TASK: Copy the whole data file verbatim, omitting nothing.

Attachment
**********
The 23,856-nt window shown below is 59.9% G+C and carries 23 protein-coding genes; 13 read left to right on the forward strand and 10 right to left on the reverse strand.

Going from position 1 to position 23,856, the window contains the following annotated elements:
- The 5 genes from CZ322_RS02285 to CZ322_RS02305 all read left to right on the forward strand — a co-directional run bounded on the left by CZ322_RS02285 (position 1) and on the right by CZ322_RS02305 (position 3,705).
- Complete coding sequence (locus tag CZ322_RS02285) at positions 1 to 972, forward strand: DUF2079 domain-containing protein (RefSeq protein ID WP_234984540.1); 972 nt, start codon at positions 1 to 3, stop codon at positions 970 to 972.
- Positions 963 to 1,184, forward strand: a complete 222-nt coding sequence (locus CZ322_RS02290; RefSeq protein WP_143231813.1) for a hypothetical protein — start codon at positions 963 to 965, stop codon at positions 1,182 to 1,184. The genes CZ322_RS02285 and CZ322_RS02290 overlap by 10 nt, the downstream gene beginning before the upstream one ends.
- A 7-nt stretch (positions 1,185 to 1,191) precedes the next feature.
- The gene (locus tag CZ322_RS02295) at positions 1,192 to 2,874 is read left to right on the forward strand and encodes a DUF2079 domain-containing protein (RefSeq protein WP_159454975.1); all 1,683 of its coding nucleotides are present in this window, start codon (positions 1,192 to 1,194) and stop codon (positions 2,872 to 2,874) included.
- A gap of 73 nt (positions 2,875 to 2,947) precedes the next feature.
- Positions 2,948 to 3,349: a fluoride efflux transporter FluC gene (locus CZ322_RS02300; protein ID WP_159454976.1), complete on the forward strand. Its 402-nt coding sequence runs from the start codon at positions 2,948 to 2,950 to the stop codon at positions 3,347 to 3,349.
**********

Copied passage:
The 23,856-nt window shown below is 59.9% G+C and carries 23 protein-coding genes; 13 read left to right on the forward strand and 10 right to left on the reverse strand.

Going from position 1 to position 23,856, the window contains the following annotated elements:
- The 5 genes from CZ322_RS02285 to CZ322_RS02305 all read left to right on the forward strand — a co-directional run bounded on the left by CZ322_RS02285 (position 1) and on the right by CZ322_RS02305 (position 3,705).
- Complete coding sequence (locus tag CZ322_RS02285) at positions 1 to 972, forward strand: DUF2079 domain-containing protein (RefSeq protein ID WP_234984540.1); 972 nt, start codon at positions 1 to 3, stop codon at positions 970 to 972.
- Positions 963 to 1,184, forward strand: a complete 222-nt coding sequence (locus CZ322_RS02290; RefSeq protein WP_143231813.1) for a hypothetical protein — start codon at positions 963 to 965, stop codon at positions 1,182 to 1,184. The genes CZ322_RS02285 and CZ322_RS02290 overlap by 10 nt, the downstream gene beginning before the upstream one ends.
- A 7-nt stretch (positions 1,185 to 1,191) precedes the next feature.
- The gene (locus tag CZ322_RS02295) at positions 1,192 to 2,874 is read left to right on the forward strand and encodes a DUF2079 domain-containing protein (RefSeq protein WP_159454975.1); all 1,683 of its coding nucleotides are present in this window, start codon (positions 1,192 to 1,194) and stop codon (positions 2,872 to 2,874) included.
- A gap of 73 nt (positions 2,875 to 2,947) precedes the next feature.
- Positions 2,948 to 3,349: a fluoride efflux transporter FluC gene (locus CZ322_RS02300; protein ID WP_159454976.1), complete on the forward strand. Its 402-nt coding sequence runs from the start codon at positions 2,948 to 2,950 to the stop codon at positions 3,347 to 3,349.